When You Need a Holiday from All the Holidays!

Holiday Gatherings (are Stressful)

Family and friend get-togethers are filled with laughter, joy, happiness, and most importantly, love! Everyone has a blast, and no one has their feelings hurt. Everyone just gets along. Right? Wrong.

Holidays and family gatherings are often one of the most stressful and emotionally difficult times for people. Many people seek family counseling just to get through the holidays! We find ourselves wishing that everything will be perfect but realizing that everything is a mess. No matter how hard we try, or how hard we plan, it seems like something always falls apart. 

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Maybe it’s a cousin who always shows up late and forgets to bring a dish to pass, a drunk relative who becomes belligerent and yells at everyone, or an estranged family member who always has a new date (and no one approves of them). Maybe you have friends who expect you and everyone else to do something while they sit on their butt. Or perhaps your friends or family have unruly children who run all over the house screaming only to be disciplined by even louder screaming parents. Maybe grandma quietly cries to herself while grandpa scorns all the young punks who never had it hard like him. Or maybe you get the holiday joy of experiencing an emotionally driven argument related to politics or religion. Whatever unpleasantry you have found yourself in, it highlights how holidays often fail to live up to our expectations.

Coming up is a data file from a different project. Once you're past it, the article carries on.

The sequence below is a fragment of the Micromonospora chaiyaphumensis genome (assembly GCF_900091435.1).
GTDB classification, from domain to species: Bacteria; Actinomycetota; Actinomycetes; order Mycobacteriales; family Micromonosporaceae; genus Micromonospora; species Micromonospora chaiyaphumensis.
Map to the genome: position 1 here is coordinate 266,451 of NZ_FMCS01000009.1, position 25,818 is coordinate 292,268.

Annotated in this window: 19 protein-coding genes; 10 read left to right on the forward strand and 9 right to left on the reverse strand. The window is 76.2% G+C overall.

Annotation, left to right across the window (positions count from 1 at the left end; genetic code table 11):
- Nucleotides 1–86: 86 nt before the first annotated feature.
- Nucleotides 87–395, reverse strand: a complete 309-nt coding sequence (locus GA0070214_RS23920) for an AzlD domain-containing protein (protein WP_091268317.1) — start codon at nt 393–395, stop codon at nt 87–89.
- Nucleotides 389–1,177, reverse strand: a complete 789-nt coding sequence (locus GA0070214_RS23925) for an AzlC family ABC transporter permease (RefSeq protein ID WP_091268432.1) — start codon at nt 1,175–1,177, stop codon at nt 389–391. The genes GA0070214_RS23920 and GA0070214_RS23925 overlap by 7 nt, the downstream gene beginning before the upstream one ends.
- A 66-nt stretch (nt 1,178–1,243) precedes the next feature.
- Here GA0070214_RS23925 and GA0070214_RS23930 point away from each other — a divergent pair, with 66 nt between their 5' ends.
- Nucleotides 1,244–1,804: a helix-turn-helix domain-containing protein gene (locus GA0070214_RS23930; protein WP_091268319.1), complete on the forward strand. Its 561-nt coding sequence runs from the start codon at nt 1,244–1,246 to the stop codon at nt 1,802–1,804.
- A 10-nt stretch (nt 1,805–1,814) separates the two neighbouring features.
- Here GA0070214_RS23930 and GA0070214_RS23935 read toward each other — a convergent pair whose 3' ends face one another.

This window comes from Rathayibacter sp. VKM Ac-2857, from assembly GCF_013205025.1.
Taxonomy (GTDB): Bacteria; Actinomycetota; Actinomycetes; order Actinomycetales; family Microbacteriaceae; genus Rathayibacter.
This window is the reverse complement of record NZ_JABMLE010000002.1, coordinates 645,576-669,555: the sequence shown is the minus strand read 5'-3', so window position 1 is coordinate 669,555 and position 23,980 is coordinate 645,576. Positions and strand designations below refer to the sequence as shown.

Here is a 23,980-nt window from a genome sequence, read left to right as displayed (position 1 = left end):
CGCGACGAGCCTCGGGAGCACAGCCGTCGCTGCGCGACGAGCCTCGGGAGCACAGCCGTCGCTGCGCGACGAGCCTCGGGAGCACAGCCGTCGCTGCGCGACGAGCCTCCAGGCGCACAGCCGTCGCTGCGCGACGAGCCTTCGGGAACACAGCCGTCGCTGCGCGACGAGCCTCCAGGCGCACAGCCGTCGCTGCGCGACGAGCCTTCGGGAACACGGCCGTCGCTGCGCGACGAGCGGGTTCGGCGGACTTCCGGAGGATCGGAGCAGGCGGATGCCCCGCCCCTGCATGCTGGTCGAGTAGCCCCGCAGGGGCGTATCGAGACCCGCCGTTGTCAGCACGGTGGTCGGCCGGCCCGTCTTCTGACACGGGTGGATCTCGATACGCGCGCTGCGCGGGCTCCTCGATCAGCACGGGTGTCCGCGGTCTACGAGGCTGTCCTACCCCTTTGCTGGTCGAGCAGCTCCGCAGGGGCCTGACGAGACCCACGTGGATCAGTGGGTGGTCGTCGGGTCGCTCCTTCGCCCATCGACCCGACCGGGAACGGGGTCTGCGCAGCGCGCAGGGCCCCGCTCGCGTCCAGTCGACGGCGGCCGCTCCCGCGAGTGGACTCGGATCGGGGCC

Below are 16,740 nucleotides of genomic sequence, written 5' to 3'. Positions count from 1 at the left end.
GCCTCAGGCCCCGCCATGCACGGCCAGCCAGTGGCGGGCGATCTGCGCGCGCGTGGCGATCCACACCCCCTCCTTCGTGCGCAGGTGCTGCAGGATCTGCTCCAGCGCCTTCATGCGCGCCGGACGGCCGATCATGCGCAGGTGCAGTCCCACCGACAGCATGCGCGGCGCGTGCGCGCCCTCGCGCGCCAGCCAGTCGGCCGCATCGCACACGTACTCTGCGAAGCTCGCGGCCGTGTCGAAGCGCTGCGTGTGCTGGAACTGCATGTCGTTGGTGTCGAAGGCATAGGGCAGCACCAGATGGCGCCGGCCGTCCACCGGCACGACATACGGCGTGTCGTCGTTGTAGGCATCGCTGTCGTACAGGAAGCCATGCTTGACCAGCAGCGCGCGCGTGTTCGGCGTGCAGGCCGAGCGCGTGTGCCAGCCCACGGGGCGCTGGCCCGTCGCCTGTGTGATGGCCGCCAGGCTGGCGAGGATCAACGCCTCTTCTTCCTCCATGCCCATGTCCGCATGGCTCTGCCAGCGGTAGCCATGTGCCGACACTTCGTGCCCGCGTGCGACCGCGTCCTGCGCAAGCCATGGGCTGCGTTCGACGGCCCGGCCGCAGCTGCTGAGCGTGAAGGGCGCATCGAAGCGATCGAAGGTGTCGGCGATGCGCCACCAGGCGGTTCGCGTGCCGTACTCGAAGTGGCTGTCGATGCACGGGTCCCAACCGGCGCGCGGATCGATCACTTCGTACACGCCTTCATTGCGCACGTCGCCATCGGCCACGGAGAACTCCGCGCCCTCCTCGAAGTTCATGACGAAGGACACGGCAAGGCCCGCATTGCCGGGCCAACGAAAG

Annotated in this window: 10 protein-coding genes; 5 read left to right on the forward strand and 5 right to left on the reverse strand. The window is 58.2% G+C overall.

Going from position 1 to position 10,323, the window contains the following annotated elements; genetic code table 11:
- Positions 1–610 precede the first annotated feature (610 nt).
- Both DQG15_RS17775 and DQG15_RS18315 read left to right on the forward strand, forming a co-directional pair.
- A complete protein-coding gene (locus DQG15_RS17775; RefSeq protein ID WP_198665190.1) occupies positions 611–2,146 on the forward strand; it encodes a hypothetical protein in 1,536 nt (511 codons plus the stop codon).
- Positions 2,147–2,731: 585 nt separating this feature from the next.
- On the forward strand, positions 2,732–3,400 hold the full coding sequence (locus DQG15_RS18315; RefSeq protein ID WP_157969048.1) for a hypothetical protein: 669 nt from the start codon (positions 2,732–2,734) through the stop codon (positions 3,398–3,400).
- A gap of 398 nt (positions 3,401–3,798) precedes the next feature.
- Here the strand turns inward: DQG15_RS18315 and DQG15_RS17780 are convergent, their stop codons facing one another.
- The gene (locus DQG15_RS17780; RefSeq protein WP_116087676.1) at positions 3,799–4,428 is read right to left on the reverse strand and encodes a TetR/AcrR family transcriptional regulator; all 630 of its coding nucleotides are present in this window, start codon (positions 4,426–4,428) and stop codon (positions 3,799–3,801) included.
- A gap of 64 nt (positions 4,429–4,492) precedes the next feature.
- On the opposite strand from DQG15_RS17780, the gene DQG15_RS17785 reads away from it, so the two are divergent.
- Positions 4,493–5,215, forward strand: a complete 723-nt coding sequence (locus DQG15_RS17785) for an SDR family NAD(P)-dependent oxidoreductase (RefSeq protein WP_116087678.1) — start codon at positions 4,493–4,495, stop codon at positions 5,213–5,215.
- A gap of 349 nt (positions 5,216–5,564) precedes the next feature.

I Can Control It (Except When I Can’t)

A fundamental collapse of nearly every gathering-gone-bad is the idea that we can control a given situation, a person, a hot topic argument (like masks, COVID-19, or vaccines), or an outcome. We truly believe that this year will be different because we are better equipped to handle everyone and everything else. We do not necessarily think about it as control, but rather that we have answers for the what ifs. We even plan things ahead of time to proactively prevent a problem! Yet, somehow all of our good intentions fall short. But how?